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Maria de Medeiros,
Charles Duchemin, a well-known gourmet and publisher of a famous restaurant guide, is waging a war against fast food entrepreneur Tri- catel to save the French art of cooking. After having agreed to appear on a talk show to show his skills in naming food and wine by taste, he is confronted with two disasters: his son wants to become a clown rather than a restaurant tester and he, the famous Charles Duchemin, has lost his taste! Written by
Robert Zeithammel <firstname.lastname@example.org>
Just a word of "advice" at the beginning: Don't watch this film while you're eating. Maybe you wouldn't want to keep your food after the second half of the film!
This film I've seen for the first time as a child. You love Louis de Funès when you're child. He is the best clown you can get. Then you grow older and you think: ah, silly. Then you grow even older and suddenly you see the film again (it's out just now on DVD to celebrate the master's "90th birthday" in the next week) and laugh tears. Yes, the film is silly like so many French comedies, fast, hectic and silly. But still the idea for the script is brilliant and the "message" works today as it did in the 70s.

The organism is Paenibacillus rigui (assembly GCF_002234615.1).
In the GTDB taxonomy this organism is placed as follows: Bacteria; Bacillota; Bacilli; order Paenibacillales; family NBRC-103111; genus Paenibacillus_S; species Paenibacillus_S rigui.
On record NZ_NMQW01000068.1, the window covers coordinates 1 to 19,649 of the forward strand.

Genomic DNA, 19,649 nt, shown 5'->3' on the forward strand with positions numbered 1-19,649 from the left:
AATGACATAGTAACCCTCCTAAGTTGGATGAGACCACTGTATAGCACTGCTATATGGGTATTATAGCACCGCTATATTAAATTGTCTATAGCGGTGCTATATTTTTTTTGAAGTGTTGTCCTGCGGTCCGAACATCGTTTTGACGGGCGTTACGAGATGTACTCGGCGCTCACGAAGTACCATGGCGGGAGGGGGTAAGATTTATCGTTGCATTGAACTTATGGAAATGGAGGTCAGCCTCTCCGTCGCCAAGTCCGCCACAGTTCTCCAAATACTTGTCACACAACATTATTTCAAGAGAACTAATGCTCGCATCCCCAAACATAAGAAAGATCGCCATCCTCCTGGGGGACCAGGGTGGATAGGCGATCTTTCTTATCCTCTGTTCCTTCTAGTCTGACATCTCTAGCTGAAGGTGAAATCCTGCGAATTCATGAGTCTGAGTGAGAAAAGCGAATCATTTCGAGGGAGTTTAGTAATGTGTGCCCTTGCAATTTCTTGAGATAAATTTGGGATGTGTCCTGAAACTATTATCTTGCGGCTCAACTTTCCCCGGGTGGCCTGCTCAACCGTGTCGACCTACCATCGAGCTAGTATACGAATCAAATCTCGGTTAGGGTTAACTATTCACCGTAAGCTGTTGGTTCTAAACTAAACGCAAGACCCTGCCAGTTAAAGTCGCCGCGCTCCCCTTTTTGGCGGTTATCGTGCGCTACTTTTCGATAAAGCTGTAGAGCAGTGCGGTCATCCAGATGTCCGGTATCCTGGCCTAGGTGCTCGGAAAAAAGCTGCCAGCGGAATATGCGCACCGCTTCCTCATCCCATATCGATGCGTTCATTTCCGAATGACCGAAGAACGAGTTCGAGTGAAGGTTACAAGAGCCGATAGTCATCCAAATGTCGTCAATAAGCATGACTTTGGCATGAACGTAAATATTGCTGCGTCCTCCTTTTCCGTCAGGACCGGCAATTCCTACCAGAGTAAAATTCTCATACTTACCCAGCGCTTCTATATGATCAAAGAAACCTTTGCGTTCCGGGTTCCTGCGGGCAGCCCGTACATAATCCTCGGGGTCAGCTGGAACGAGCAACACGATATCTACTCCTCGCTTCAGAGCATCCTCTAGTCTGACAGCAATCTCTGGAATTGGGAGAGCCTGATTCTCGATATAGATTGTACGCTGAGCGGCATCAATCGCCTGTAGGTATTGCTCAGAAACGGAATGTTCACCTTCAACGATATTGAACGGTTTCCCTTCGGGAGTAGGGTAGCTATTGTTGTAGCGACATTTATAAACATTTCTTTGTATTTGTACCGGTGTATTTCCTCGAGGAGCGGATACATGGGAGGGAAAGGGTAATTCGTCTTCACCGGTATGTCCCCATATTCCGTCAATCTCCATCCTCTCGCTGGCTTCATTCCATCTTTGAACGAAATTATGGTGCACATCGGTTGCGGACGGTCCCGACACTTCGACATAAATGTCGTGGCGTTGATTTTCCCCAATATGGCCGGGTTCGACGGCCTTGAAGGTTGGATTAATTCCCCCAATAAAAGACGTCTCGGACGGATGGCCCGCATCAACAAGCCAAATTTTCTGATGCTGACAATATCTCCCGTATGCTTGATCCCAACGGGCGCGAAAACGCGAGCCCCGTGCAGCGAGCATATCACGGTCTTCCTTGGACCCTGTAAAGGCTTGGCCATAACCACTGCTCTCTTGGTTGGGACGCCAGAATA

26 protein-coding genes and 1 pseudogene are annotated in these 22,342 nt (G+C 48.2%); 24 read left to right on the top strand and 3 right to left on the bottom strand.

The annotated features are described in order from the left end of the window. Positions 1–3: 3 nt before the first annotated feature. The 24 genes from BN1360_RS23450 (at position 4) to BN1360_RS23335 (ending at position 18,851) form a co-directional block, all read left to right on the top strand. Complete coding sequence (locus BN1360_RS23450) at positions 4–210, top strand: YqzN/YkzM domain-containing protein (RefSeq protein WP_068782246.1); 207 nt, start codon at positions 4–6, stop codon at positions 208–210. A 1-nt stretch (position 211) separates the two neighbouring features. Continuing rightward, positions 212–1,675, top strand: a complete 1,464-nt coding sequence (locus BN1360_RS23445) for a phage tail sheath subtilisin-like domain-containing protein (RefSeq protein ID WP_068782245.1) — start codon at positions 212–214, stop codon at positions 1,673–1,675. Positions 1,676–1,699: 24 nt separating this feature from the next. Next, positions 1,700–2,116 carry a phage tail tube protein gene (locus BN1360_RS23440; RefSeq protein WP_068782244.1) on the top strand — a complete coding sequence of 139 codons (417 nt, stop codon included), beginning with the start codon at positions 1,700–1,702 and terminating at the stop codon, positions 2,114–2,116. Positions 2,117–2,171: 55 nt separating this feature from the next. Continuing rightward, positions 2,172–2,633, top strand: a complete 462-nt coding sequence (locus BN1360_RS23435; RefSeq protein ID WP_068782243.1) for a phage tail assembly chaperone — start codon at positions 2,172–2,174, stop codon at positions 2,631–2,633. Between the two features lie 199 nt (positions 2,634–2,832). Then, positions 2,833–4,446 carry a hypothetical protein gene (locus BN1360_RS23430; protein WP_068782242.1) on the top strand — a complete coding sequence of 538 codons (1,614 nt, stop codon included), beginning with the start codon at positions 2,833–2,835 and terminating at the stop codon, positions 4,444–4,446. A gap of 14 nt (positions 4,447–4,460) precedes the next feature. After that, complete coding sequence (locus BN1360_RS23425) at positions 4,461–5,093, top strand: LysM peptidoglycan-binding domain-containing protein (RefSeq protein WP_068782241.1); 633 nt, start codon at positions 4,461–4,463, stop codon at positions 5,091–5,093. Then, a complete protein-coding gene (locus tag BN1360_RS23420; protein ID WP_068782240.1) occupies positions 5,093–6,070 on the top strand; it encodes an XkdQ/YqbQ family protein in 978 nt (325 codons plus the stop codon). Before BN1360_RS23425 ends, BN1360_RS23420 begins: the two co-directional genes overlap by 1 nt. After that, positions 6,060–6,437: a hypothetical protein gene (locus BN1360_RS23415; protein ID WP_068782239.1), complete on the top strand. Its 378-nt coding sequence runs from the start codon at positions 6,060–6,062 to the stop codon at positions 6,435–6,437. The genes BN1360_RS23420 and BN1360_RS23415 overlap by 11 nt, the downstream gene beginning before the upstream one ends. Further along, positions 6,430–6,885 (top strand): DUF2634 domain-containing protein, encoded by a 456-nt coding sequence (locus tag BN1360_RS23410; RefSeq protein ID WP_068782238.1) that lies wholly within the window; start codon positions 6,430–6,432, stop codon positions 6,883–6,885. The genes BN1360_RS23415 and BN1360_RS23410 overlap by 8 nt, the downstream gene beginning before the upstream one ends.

The most funny thing about the film for a German, though, is the fact that they dubbed more lines than are actually said in the French original. I just realized this with the new DVD. For the first time ever I heard Funès in French and with the subtitles on I wondered after a while why so often there were subtitles but no dialogue. They actually tried to make it even funnier in the German dubbed version with more dialogue when you can't see the lips or when the lips are moved but nothing is said. It came as quite a shock to me. We have weird ways of treating film in this country...
Anyway, this is probably the best film Funès ever did and if you want to see only one of his films, then let it be this one. You won't be disappointed.
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